Leadership is the capacity to translate vision into reality. Warren G. Bennis

T.W.Lawless Interview Published on: 01, Nov 2018

Have you always been a big reader? Where did you grow up and what was the scene like in your household, regarding reading and writing?

I read loads of books from childhood to young adulthood, until life got in the way. Since stopping full-time work, I’ve resumed my love of reading. I spent the first ten years of my life on a remote cattle station in the Australian outback. With the nearest town ninety miles away, we were forced to make our own entertainment. Reading was a huge part of family entertainment; I’d never even seen a television until I was six. My parents both read for pleasure, and I caught the bug from an early age: from classics like Treasure Island, to encyclopaedias and history books, I was voracious. Books gave me a world view, and fuelled my imagination.

Why do you think there is such a power in words and literature? When did you first discover this power?

I understood the power of literature in my teens, when I read The Grapes of Wrath and books like Exodus, Trinity and QBVII. Great literature is a mirror to the world—often true although occasionally distorted—challenging the reader’s values and understanding of society. Books gave me a strong sense of social justice, fairness and equality.

What was the impacting force that made you sit down and start writing? What were your aims in terms of a career before this?

I committed myself fully to writing after I developed thyroid cancer in 2011. At first, writing was a distraction. I immersed myself in a world I had created. I thought, if anything should happen to me, at least I’d left a book behind as part of my legacy. Before that, I had written stories without having the confidence to publish them. I had also tried screenwriting with my wife who is also a writer, and we had a New York producer interested in a script. Sadly, the project didn’t eventuate.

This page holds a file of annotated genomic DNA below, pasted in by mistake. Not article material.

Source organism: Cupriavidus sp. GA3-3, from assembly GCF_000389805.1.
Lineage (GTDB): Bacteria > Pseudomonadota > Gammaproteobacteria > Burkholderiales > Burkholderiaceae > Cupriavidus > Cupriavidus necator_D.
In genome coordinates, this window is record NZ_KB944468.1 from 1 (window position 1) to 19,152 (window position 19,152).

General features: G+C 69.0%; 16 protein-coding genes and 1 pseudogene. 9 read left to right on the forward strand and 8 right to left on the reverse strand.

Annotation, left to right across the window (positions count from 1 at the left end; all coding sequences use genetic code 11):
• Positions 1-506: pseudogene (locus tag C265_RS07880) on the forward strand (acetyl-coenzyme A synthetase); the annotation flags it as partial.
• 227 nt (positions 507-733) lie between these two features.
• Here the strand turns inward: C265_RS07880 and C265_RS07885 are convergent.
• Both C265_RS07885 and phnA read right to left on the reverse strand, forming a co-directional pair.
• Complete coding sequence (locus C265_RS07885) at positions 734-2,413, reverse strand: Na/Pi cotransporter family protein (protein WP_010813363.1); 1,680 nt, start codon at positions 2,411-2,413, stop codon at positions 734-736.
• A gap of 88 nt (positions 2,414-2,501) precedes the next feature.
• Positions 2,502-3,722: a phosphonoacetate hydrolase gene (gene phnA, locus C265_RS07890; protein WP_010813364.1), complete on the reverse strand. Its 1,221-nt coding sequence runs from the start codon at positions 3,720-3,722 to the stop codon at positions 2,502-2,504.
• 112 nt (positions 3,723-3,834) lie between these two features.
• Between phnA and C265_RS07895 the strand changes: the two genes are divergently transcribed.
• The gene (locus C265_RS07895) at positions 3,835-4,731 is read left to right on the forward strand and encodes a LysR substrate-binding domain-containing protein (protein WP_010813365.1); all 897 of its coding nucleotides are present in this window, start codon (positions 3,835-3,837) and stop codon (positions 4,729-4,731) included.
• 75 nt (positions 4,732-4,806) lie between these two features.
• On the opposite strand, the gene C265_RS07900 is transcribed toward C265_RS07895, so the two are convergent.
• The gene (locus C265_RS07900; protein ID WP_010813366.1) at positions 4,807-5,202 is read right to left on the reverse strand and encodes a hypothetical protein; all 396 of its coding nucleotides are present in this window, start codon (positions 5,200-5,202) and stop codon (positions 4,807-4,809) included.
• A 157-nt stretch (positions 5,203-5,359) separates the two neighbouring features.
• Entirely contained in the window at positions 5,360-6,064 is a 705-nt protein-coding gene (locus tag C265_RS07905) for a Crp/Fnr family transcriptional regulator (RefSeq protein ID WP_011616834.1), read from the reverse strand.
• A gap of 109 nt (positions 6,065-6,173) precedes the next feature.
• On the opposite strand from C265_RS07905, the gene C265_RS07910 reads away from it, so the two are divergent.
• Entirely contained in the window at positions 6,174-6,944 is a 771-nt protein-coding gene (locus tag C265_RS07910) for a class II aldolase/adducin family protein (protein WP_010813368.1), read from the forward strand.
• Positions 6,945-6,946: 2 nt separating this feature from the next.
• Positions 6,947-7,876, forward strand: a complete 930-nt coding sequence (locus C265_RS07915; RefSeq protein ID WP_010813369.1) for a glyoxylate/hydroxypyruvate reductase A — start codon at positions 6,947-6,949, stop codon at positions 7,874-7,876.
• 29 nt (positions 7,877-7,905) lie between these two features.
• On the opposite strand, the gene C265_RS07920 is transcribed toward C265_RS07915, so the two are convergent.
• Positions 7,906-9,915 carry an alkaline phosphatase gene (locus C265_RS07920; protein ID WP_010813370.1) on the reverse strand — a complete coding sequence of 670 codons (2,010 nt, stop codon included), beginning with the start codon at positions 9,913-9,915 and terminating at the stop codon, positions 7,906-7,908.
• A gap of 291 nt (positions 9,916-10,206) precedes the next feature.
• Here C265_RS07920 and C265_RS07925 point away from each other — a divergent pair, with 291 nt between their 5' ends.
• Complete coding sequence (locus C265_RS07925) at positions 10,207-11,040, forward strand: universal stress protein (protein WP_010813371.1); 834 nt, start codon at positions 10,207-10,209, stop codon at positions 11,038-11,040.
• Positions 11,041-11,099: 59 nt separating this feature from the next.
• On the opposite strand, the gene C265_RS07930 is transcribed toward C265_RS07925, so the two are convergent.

What do you love most about writing mysteries? Even though writing mysteries and thrillers is a lot of imagination, what are some strict rules you adhere to so as to keep your tales somewhat "realistic"?

I love the challenge of writing a mystery; you’re pushed all the way, and by the end of the book I’m always exhausted. It absolutely takes over your life. I always map out my plots, sub-plots and characters, but there is always the unforeseen. The plot or a character can take you somewhere that you hadn’t envisaged. The dialogue always has to be punchy, and the action tight and graphic. I want to be as realistic as possible. I want to immerse the reader in that world as much as I can.

What is your favorite way to escape from the present and relax?

I find listening to music and playing my guitar a great way to relax and escape. Without music, the world would be bland.

What are some merits and demerits of independent publishing? And in what ways do they help writers like yourself?

The strength of self-publishing is the control you have over your product. Its weakness is that you have to do most of it yourself. There’s no one there to push, advise or lend a hand. I use a professional editor and cover designer, but I do all of the promotions and run the business side of it, not just for my own books but also for my wife’s (Kay Bell’s) books.

How did you get the idea for "Homecountry"? Were your characters Peter Clancy and Dave Tindall inspired by real people?